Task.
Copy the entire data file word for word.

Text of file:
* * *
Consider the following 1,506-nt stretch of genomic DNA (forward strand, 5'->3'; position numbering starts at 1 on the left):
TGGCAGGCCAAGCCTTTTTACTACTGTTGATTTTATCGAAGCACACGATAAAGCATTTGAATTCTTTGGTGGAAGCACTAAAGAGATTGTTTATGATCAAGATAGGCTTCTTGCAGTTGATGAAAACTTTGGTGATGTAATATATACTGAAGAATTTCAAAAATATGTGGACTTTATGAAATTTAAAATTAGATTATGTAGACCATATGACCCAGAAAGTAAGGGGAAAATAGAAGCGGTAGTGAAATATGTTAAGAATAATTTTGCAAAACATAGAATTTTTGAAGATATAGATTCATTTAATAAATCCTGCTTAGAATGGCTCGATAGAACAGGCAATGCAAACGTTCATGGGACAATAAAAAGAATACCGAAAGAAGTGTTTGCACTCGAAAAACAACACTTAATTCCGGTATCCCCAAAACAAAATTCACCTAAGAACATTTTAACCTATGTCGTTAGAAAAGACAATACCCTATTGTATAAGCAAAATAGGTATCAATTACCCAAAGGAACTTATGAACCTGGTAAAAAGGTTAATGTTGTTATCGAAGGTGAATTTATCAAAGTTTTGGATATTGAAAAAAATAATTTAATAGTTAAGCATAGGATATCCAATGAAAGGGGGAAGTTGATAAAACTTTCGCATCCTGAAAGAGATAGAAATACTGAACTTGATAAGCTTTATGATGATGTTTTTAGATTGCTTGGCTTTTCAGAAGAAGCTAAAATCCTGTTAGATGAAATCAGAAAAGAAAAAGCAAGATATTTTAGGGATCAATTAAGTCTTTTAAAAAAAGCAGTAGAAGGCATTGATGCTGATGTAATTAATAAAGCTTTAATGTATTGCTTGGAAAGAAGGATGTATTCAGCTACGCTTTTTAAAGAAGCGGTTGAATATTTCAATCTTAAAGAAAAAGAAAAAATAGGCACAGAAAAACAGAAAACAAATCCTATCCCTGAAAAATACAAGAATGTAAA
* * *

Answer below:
Consider the following 1,506-nt stretch of genomic DNA (forward strand, 5'->3'; position numbering starts at 1 on the left):
TGGCAGGCCAAGCCTTTTTACTACTGTTGATTTTATCGAAGCACACGATAAAGCATTTGAATTCTTTGGTGGAAGCACTAAAGAGATTGTTTATGATCAAGATAGGCTTCTTGCAGTTGATGAAAACTTTGGTGATGTAATATATACTGAAGAATTTCAAAAATATGTGGACTTTATGAAATTTAAAATTAGATTATGTAGACCATATGACCCAGAAAGTAAGGGGAAAATAGAAGCGGTAGTGAAATATGTTAAGAATAATTTTGCAAAACATAGAATTTTTGAAGATATAGATTCATTTAATAAATCCTGCTTAGAATGGCTCGATAGAACAGGCAATGCAAACGTTCATGGGACAATAAAAAGAATACCGAAAGAAGTGTTTGCACTCGAAAAACAACACTTAATTCCGGTATCCCCAAAACAAAATTCACCTAAGAACATTTTAACCTATGTCGTTAGAAAAGACAATACCCTATTGTATAAGCAAAATAGGTATCAATTACCCAAAGGAACTTATGAACCTGGTAAAAAGGTTAATGTTGTTATCGAAGGTGAATTTATCAAAGTTTTGGATATTGAAAAAAATAATTTAATAGTTAAGCATAGGATATCCAATGAAAGGGGGAAGTTGATAAAACTTTCGCATCCTGAAAGAGATAGAAATACTGAACTTGATAAGCTTTATGATGATGTTTTTAGATTGCTTGGCTTTTCAGAAGAAGCTAAAATCCTGTTAGATGAAATCAGAAAAGAAAAAGCAAGATATTTTAGGGATCAATTAAGTCTTTTAAAAAAAGCAGTAGAAGGCATTGATGCTGATGTAATTAATAAAGCTTTAATGTATTGCTTGGAAAGAAGGATGTATTCAGCTACGCTTTTTAAAGAAGCGGTTGAATATTTCAATCTTAAAGAAAAAGAAAAAATAGGCACAGAAAAACAGAAAACAAATCCTATCCCTGAAAAATACAAGAATGTAAA